The above-described method illustrates three levels of customer service, what it takes to meet demands of each level, and how to scale up to the next level(s) thus facilitating delivery of superior customer service in today's complex business scenarios characterized by hectic work schedules. Further, the above-described method deals with “mindset” required for different levels of customer service. In one embodiment, the above-described framework categorizes a customer service into three distinct levels, and articulates details of the characteristics and competencies required to meet and excel at each level. In addition, the framework deals with “Service Mindset” rather than usage of specific processes, tools or techniques thus does not require creation of process and/or other overloads that demand dedicated time and effort. With this framework, users working in service intensive roles can access their current level of customer service, how to better the same and how to move up the next levels of service.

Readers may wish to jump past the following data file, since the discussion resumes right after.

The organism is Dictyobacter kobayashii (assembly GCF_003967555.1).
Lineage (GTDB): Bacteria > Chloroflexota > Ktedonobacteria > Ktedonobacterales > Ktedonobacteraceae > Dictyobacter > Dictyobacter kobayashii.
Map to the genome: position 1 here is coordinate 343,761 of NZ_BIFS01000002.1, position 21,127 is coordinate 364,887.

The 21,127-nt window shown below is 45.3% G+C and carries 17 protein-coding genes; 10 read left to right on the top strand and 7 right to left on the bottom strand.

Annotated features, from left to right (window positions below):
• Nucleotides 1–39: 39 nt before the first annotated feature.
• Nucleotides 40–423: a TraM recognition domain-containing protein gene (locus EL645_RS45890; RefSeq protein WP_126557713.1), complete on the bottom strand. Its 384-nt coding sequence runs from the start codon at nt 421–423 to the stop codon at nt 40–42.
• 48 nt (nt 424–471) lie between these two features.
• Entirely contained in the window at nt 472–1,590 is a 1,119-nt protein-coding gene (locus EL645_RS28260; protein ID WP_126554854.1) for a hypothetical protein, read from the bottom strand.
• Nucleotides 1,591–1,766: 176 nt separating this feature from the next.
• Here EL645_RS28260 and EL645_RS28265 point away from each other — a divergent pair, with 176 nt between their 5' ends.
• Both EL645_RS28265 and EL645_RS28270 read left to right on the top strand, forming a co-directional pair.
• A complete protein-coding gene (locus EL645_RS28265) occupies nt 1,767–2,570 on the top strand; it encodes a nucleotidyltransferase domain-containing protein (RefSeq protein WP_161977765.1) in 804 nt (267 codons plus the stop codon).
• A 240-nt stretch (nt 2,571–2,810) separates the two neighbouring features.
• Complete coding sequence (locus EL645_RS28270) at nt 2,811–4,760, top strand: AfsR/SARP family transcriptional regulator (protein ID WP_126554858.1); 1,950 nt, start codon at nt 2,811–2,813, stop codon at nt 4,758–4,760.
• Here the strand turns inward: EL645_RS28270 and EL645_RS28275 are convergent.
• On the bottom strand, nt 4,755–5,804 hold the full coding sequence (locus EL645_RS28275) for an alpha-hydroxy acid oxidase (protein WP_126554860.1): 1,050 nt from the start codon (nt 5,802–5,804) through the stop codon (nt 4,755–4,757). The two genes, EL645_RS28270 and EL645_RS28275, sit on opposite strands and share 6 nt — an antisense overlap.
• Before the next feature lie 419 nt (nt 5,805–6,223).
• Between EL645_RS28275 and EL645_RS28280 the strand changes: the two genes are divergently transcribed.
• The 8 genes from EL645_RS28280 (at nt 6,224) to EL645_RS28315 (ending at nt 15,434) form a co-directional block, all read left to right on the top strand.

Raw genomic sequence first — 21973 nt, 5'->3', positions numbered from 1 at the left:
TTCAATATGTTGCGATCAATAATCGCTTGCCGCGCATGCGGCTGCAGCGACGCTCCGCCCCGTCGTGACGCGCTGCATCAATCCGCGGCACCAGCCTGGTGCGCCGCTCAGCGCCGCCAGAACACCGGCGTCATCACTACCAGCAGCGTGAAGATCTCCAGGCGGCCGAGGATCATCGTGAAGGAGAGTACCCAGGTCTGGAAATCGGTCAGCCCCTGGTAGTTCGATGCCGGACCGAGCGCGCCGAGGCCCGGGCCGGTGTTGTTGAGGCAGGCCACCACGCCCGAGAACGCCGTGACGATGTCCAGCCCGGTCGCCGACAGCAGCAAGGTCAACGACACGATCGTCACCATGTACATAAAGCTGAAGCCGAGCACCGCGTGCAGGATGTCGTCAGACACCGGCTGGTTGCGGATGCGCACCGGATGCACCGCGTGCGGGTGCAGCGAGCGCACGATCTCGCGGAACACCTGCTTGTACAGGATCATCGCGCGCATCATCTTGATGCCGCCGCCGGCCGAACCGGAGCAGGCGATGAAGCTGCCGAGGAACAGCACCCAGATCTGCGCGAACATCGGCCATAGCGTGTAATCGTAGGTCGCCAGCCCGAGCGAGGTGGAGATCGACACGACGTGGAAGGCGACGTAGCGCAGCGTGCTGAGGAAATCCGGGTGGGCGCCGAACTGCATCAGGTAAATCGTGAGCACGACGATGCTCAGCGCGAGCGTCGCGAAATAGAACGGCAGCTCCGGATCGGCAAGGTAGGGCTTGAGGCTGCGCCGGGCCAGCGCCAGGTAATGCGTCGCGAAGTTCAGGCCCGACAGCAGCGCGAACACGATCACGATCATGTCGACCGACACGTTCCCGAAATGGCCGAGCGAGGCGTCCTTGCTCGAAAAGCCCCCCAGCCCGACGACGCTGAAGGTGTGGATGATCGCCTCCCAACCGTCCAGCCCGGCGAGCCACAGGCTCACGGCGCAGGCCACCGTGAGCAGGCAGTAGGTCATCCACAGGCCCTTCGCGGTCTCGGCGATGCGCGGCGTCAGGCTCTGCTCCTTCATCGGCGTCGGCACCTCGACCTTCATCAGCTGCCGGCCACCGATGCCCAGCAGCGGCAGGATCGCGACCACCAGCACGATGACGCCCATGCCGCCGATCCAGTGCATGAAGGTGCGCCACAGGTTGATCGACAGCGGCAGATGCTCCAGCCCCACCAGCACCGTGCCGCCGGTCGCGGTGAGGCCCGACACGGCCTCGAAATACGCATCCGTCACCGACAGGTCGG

Also, the above described method may be in a form of a machine-readable medium embodying a set of instructions that, when executed by a machine, causes the machine to perform any method disclosed herein. It will be appreciated that the various embodiments discussed herein may not be the same embodiment, and may be grouped into various other embodiments not explicitly disclosed therein.

In addition, it will be appreciated that the various operations, processes, and methods disclosed herein may be embodied in a machine-readable medium and/or a machine accessible medium compatible with a data processing system (e.g., a computer system), and may be performed in any order (e.g., including using means for achieving the various operations). Accordingly, the specification and drawings are to be regarded in an illustrative rather than a restrictive sense.